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  man pages->IRIX man pages -> Tcl/enterfile (3)              


Tcl_EnterFile(3Tcl)					   Tcl_EnterFile(3Tcl)

NAME    [Toc]    [Back]

     Tcl_EnterFile, Tcl_GetOpenFile, Tcl_FilePermissions - manipulate the
     table of open files

SYNOPSIS    [Toc]    [Back]

     #include <tcl.h>

     Tcl_EnterFile(interp, file, permissions)

     Tcl_GetOpenFile(interp, string, write, checkUsage,	filePtr)


ARGUMENTS    [Toc]    [Back]

     Tcl_Interp	  *interp      (in)	 Tcl interpreter from which file is to
					 be accessed.

     FILE	  *file	       (in)	 Handle	for file that is to become
					 accessible in interp.

     int	  permissions  (in)	 OR-ed combination of
					 TCL_FILE_WRITABLE; indicates whether
					 file was opened for reading or
					 writing or both.

     char	  *string      (in)	 String	identifying file, such as
					 stdin or file4.

     int	  write	       (in)	 Non-zero means	the file will be used
					 for writing, zero means it will be
					 used for reading.

     int	  checkUsage   (in)	 If non-zero, then an error will be
					 generated if the file wasn't opened
					 for the access	indicated by write.

     FILE	  **filePtr    (out)	 Points	to word	in which to store
					 pointer to FILE structure for the
					 file given by string.

DESCRIPTION    [Toc]    [Back]

     These procedures provide access to	Tcl's file naming mechanism.
     Tcl_EnterFile enters an open file into Tcl's file table so	that it	can be
     accessed using Tcl	commands like gets, puts, seek,	and close.  It returns
     in	interp->result an identifier such as file4 that	can be used to refer
     to	the file in subsequent Tcl commands.  Tcl_EnterFile is typically used
     to	implement new Tcl commands that	open sockets, pipes, or	other kinds of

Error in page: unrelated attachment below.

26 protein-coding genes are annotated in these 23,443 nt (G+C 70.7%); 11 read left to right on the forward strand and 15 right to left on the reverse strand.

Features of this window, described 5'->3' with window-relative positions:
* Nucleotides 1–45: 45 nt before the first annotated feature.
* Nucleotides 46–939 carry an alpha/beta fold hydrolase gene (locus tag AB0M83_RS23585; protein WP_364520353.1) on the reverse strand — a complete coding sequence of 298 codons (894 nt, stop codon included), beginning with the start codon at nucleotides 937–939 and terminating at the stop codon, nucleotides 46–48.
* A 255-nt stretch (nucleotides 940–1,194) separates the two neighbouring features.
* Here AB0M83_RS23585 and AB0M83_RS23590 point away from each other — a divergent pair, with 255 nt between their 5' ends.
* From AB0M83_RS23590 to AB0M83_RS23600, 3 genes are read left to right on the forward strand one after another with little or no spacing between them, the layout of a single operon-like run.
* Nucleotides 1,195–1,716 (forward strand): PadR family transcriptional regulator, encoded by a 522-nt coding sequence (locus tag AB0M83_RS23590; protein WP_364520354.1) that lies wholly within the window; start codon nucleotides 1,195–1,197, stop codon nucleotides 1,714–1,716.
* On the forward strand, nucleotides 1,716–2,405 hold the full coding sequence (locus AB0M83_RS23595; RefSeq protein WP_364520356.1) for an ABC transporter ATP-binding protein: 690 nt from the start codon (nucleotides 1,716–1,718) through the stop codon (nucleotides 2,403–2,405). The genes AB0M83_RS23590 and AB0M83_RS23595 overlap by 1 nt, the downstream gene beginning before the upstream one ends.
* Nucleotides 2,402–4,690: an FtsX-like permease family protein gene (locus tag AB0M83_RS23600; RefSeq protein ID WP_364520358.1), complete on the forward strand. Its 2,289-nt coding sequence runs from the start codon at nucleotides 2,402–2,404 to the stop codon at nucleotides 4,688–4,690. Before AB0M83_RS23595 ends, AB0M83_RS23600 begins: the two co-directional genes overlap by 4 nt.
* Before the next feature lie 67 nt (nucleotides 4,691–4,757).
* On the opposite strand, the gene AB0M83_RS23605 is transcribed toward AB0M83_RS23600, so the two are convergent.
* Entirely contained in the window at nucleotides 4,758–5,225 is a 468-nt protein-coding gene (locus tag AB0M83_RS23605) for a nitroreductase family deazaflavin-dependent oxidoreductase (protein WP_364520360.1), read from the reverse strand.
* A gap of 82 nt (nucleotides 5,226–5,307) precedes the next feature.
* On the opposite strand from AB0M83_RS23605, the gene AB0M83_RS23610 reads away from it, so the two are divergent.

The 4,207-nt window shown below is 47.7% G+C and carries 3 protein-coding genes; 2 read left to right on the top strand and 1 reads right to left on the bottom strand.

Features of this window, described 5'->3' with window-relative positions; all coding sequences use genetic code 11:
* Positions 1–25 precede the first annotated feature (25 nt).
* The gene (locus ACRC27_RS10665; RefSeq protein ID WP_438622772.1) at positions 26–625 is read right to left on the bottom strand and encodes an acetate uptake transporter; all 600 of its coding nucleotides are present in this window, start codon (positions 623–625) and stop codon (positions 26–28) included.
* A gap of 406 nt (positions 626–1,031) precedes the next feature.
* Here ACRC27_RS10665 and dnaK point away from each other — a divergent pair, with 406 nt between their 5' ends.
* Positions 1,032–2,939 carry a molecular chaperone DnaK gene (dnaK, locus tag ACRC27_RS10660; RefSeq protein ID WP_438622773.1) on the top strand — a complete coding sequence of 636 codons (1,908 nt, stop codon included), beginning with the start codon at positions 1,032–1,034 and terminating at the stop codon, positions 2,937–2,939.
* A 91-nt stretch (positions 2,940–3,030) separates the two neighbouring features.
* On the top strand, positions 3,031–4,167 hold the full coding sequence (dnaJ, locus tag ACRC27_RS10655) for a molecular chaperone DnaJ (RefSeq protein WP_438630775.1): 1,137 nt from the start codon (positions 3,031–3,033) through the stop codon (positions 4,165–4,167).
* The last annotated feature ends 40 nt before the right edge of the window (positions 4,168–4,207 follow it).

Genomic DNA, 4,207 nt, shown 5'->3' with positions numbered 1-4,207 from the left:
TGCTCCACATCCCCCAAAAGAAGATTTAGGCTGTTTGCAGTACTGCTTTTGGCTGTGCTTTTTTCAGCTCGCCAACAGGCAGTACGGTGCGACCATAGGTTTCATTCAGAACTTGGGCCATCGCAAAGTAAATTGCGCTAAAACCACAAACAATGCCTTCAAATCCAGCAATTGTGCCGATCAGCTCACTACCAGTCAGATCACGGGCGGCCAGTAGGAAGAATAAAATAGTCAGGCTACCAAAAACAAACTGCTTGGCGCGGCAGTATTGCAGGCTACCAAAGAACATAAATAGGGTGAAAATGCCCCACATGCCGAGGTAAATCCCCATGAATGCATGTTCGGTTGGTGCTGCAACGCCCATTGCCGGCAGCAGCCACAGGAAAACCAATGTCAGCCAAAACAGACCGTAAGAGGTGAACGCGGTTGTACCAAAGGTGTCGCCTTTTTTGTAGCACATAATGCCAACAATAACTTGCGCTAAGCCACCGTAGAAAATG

files not already supported by the	built-in commands.

									Page 1

Tcl_EnterFile(3Tcl)					   Tcl_EnterFile(3Tcl)

     Tcl_GetOpenFile takes as argument a file identifier of the	form returned
     by	the open command or Tcl_EnterFile and returns at *filePtr a pointer to
     the FILE structure	for the	file.  The write argument indicates whether
     the FILE pointer will be used for reading or writing.  In some cases,
     such as a file that connects to a pipeline	of subprocesses, different
     FILE pointers will	be returned for	reading	and writing.  Tcl_GetOpenFile
     normally returns TCL_OK.  If an error occurs in Tcl_GetOpenFile (e.g.
     string didn't make	any sense or checkUsage	was set	and the	file wasn't
     opened for	the access specified by	write) then TCL_ERROR is returned and
     interp->result will contain an error message.  If checkUsage is zero and
     the file wasn't opened for	the access specified by	write, then the	FILE
     pointer returned at *filePtr may not correspond to	write.

     Tcl_FilePermissions returns an OR-ed combination of the mask bits
     TCL_FILE_READABLE and TCL_FILE_WRITABLE; these indicate whether the given
     file was opened for reading or writing or both.  If file does not refer
     to	a file in Tcl's	file table then	-1 is returned.

KEYWORDS    [Toc]    [Back]

     file table, permissions, pipeline,	read, write

									PPPPaaaaggggeeee 2222
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